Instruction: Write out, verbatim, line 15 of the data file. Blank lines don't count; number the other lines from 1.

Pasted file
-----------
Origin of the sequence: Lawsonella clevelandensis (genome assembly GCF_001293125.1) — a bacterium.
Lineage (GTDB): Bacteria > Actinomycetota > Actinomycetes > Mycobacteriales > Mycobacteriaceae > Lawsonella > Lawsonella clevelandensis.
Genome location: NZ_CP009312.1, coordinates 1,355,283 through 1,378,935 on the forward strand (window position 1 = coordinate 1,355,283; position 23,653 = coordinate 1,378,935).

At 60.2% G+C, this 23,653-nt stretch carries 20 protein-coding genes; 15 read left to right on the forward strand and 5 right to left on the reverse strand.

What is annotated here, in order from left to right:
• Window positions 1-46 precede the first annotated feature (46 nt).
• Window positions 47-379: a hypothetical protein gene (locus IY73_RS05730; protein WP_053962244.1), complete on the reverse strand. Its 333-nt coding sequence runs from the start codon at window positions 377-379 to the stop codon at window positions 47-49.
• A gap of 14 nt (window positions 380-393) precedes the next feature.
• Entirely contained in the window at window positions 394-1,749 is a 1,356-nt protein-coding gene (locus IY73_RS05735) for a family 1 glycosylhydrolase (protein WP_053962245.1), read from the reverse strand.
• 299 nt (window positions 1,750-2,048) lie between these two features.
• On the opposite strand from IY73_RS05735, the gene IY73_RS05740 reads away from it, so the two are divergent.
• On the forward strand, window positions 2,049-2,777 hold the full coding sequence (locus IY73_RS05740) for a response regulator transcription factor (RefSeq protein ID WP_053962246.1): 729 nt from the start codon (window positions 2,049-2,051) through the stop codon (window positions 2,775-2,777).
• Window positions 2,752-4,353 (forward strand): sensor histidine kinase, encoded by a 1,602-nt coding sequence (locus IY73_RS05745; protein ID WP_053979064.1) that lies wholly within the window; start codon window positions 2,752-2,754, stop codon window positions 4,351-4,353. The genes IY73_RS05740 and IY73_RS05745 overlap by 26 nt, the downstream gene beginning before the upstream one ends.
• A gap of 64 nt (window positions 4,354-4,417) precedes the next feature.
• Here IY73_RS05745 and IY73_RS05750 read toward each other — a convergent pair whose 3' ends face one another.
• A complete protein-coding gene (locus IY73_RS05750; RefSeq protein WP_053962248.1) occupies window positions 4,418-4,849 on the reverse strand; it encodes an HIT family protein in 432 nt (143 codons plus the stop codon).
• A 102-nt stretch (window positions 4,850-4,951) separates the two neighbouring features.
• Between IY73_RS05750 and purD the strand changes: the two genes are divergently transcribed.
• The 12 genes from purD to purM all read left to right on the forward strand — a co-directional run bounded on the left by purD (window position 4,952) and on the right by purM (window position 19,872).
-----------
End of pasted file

• Here IY73_RS05745 and IY73_RS05750 read toward each other — a convergent pair whose 3' ends face one another.